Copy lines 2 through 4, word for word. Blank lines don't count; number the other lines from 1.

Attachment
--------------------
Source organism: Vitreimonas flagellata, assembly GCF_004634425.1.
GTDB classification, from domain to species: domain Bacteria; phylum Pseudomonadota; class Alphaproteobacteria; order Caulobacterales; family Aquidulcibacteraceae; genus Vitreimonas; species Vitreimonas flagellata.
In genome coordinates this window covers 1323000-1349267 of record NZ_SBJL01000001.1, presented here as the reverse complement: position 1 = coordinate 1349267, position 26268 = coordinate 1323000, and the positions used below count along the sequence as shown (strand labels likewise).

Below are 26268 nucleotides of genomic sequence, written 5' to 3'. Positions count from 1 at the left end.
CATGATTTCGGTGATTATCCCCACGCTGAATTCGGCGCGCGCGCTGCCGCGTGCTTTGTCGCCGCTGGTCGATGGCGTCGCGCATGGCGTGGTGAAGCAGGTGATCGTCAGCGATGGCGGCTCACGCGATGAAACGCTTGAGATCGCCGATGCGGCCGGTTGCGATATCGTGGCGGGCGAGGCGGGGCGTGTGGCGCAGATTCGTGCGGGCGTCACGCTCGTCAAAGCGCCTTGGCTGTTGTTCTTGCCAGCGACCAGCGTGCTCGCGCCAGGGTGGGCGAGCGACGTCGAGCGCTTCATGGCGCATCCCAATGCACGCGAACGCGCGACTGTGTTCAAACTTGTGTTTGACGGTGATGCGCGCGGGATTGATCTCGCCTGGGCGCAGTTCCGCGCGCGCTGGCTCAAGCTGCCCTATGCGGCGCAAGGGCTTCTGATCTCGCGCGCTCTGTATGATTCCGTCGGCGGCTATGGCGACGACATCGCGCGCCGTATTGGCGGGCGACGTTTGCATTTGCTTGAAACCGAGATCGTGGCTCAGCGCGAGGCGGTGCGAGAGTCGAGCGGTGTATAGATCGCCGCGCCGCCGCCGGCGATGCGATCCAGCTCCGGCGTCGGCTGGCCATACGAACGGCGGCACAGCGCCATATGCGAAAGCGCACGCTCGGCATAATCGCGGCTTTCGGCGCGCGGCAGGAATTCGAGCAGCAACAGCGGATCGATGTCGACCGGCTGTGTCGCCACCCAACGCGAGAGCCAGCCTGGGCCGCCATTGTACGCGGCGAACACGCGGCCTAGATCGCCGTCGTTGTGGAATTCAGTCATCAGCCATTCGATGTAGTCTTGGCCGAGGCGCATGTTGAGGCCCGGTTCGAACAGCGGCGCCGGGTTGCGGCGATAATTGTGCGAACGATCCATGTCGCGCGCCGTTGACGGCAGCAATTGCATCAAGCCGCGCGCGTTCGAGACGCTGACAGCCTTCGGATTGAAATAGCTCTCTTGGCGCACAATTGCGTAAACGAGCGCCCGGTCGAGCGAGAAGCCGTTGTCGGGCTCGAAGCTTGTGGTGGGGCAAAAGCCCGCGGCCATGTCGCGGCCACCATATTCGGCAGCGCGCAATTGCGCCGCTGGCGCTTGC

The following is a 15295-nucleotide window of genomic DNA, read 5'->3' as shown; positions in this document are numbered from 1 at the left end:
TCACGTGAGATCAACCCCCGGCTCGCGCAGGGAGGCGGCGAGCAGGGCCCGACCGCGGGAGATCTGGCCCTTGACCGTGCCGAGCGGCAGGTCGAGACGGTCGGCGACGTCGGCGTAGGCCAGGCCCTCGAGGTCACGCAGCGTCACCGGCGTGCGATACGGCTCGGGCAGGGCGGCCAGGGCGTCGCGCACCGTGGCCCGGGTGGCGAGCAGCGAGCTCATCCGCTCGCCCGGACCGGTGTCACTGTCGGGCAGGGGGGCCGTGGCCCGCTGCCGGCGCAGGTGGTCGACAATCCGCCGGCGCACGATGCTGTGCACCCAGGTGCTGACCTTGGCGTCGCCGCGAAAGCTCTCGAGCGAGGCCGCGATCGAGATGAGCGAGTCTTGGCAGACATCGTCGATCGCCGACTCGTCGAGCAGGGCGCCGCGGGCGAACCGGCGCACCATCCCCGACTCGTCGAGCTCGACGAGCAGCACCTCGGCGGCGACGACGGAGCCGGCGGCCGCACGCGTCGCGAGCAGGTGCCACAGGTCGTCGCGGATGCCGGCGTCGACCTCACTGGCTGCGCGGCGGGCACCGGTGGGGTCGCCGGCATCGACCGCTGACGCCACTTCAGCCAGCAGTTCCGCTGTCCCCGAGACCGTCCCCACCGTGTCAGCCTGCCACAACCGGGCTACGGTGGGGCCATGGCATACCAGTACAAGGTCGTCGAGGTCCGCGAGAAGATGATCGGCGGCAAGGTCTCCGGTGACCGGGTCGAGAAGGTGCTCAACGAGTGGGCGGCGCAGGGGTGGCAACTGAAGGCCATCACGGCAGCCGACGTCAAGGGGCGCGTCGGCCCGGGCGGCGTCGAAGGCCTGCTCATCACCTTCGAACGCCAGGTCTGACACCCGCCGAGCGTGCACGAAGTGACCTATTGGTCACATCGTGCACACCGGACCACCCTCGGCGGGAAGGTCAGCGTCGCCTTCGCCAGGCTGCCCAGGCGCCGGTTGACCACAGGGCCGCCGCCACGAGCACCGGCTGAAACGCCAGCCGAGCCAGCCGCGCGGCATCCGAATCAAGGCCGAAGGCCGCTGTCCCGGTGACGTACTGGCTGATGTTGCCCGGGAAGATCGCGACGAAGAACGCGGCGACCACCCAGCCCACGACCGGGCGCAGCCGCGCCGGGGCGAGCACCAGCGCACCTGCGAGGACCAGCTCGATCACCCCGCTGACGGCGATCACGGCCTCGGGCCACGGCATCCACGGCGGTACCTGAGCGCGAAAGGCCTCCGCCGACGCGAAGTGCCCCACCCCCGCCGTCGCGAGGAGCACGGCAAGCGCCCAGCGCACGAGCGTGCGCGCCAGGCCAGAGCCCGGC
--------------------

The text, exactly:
GTDB classification, from domain to species: domain Bacteria; phylum Pseudomonadota; class Alphaproteobacteria; order Caulobacterales; family Aquidulcibacteraceae; genus Vitreimonas; species Vitreimonas flagellata.
In genome coordinates this window covers 1323000-1349267 of record NZ_SBJL01000001.1, presented here as the reverse complement: position 1 = coordinate 1349267, position 26268 = coordinate 1323000, and the positions used below count along the sequence as shown (strand labels likewise).

Below are 26268 nucleotides of genomic sequence, written 5' to 3'. Positions count from 1 at the left end.